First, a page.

Some days, the walk across campus is a game show obstacle course, and that day was no exception. The journey began when I hit the print button and an error message popped up.
Black ink low. Please replace and continue.
A quick look at the alarm clock on my desk set a countdown clock to twenty minutes in my head.
I opened three drawers before I found the box of cartridges. After I replaced the black, another error message popped up. To save time I replaced all of them, leaving the partially used ones on the desk to throw out later when I had time. I preemptively added paper to the tray.
My stapler was out of staples, the box of extras was empty, and I was paperclip-less. I used the double-folded corner and a bobby pin, hoping the professor would take it.
My book bag and shoes were in the right places so I was actually running ahead of schedule (it usually only took me ten minutes to make the walk from dorm room to class room). I set out ready to arrive about five minutes early.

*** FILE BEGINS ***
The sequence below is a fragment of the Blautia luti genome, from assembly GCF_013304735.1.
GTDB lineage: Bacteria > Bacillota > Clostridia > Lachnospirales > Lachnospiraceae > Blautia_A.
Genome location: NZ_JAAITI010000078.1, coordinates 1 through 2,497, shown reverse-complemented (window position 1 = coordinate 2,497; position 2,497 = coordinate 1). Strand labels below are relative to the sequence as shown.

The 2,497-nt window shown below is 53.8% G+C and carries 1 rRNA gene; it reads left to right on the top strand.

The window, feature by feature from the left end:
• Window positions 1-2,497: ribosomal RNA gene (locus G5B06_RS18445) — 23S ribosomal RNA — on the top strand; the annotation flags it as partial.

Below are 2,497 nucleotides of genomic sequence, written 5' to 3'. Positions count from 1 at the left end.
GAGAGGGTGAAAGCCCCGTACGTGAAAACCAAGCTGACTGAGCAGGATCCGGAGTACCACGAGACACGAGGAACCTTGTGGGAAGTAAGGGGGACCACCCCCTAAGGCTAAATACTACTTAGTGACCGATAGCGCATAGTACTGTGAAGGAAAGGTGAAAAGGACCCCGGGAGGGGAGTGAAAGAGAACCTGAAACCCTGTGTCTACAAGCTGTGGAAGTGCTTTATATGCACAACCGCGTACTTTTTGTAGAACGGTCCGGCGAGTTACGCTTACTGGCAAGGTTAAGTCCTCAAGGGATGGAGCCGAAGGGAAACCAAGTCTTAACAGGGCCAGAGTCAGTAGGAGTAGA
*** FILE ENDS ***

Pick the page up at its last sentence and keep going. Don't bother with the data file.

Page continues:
I couldn’t see the entire path from my closed window, so I hadn’t seen the trucks on the walkway or heard the heavy equipment at work. When I turned the corner, saw vibrant orange signs and vests, heard the racket, and the mass of students being redirected around the unscheduled demolition, reconstruction, I really couldn’t see what exactly it was they were doing (there were pieces of sidewalk strewn across the grass and billowing clouds of steam issuing from grates I didn’t realize even existed).
Along with forty or fifty other students, I was pushed towards the entrance of a building that was not the one I had class in. The hallway was worse than a rush hour traffic jam. I had to get through the building before I could even get to the first floor of the building my class was in. It would have been easier wading through a pond of molasses, but I did eventually break through the double doors to spot the crowd entering the same building I was headed for.
The room I needed was at the far end of the second floor. One of the stairwells was out of order because they were repainting (at least that delay we had been notified of ahead of time; in fact, they’d been in the process of repainting it for almost a week). This meant I couldn’t cut out the traffic of the first floor; I had to go to the end of the hall first.
The professor was usually lenient about getting to class, but on paper days, he’d lock us out if we were late. I got in as he was standing at the door, counting down the seconds on his watch. I slid into my chair as the door shut and the lock slid into place.